The Rise of the Scientist-Diplomat within British Atomic Energy, 1945-55 – Martin Theaker
When British atomic scientists returned home from wartime projects at Montreal and Los Alamos, their expertise was indispensible to post-war governments. Atomic energy was seen as a solution to Britain’s economic and geopolitical problems, including a plateau in domestic coal production. In the face of austerity, both Labour and Conservative governments increased atomic energy spending year-on-year. Scientists such as John Cockcroft embraced newfound roles as atomic ambassadors. Cockcroft undertook lecture tours, which included visits to New Zealand and Australia. He later visited states behind the Iron Curtain, consulting on technical matters and possible collaboration with the UK. By the mid-1950s, Britain had a world-leading atomic industry, the prominence of science-diplomats bound to domestic eminence. Science adapted to political constraints, ensuring that the expert became a permanent fixture in British politics.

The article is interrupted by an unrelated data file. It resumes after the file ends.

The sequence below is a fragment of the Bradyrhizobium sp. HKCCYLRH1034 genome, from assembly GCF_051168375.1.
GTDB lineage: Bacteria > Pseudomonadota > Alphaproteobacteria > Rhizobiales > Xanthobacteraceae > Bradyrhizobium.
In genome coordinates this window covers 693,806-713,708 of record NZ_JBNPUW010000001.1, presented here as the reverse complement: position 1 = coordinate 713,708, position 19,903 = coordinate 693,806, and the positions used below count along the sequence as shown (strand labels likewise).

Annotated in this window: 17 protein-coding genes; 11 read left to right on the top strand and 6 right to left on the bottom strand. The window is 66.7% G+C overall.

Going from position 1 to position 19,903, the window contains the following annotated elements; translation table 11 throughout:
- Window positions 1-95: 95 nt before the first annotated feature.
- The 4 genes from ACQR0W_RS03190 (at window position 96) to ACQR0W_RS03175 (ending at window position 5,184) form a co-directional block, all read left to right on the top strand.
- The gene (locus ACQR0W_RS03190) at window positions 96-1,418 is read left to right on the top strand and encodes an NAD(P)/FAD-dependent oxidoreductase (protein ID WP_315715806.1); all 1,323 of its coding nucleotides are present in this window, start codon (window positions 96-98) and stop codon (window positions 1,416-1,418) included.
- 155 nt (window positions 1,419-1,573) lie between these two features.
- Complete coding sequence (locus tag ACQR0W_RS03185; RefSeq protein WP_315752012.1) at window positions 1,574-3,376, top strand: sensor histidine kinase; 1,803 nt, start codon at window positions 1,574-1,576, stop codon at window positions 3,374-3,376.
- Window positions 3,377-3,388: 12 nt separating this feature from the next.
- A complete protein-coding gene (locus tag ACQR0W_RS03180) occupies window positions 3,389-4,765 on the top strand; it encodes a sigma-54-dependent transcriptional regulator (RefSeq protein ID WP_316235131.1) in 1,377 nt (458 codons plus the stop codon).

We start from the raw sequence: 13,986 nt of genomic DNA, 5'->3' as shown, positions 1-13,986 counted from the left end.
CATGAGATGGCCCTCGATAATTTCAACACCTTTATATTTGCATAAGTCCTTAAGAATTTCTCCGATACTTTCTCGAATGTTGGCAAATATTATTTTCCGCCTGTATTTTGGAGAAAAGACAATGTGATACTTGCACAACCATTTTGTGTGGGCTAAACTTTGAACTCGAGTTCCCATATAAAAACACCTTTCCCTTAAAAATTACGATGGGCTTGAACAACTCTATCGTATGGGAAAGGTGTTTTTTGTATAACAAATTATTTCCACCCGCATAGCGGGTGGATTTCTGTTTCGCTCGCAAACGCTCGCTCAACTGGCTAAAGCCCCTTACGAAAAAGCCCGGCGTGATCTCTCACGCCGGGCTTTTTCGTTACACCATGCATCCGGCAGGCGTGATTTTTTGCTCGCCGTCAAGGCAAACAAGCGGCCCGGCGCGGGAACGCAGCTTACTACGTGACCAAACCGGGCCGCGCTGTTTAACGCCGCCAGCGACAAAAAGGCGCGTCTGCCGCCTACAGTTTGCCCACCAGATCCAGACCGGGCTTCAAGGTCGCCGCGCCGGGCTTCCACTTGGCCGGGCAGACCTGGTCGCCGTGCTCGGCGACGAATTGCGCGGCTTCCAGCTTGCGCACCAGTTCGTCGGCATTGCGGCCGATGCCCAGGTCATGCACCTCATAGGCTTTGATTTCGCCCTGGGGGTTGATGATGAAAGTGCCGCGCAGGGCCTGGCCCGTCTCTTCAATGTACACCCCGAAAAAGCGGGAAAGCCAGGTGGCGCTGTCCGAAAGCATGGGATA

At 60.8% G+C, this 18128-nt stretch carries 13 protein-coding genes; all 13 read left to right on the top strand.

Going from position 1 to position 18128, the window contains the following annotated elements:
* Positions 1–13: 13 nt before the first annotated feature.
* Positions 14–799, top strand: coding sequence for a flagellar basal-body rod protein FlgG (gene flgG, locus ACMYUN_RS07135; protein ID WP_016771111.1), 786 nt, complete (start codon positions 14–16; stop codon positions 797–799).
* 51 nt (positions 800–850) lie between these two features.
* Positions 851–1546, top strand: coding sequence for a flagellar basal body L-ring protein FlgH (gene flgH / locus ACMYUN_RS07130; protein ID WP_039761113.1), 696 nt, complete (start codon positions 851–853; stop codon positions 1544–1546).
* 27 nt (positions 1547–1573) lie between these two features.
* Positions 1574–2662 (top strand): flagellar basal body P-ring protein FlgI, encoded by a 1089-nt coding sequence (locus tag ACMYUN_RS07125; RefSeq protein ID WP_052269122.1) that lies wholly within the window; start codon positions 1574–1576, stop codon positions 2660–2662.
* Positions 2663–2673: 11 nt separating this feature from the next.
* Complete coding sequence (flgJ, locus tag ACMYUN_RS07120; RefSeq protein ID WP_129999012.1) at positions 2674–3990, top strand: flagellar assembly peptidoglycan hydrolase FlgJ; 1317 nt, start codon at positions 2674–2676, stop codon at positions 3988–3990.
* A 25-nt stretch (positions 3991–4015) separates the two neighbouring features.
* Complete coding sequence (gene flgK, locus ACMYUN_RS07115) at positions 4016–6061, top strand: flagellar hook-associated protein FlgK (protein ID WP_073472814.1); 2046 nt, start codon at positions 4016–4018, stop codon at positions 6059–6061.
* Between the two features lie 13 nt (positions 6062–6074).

Expertise and Trust in Dutch Individual Health Care – Frank Huisman
In 2009, challenges to the medical profession in the Netherlands emerged from anti-vaccination campaigners. Following a large information campaign, turnout for the HPV vaccination was much lower than expected, in no small part due to internet rumours and conspiracy theories. To understand growing distrust of the Dutch medical profession, a historical overview is taken. National legislation governing the medical profession was enacted in 1865, which was supported by the rise of the intervention state during the early-twentieth century. Yet the 1990s saw the liberalisation of legislation, with citizens described as well informed patient-consumers. Paradoxically, calls for the liberation of the patient have gone hand in hand with calls for even more medical expertise.
Scientific expertise has enjoyed great success in modern policymaking. Yet academic experts have never fully controlled the “expert society” they helped create. Drawing upon a large number of historical perspectives, Scientists’ Expertise as Performance delves into the difficulties surrounding issues of the “expert” in commendable fashion.
Joris Vandendriessche, Evert Peeters & Kaat Wils (eds.), Scientists’ Expertise as Performance: Between State and Society, 1860-1960 (London: Pickering & Chatto, 2015) is available in hardback and as an ebook (£24 incl. VAT for PDF, £20 excl. VAT for EPUB) at: http://www.pickeringchatto.com/expertise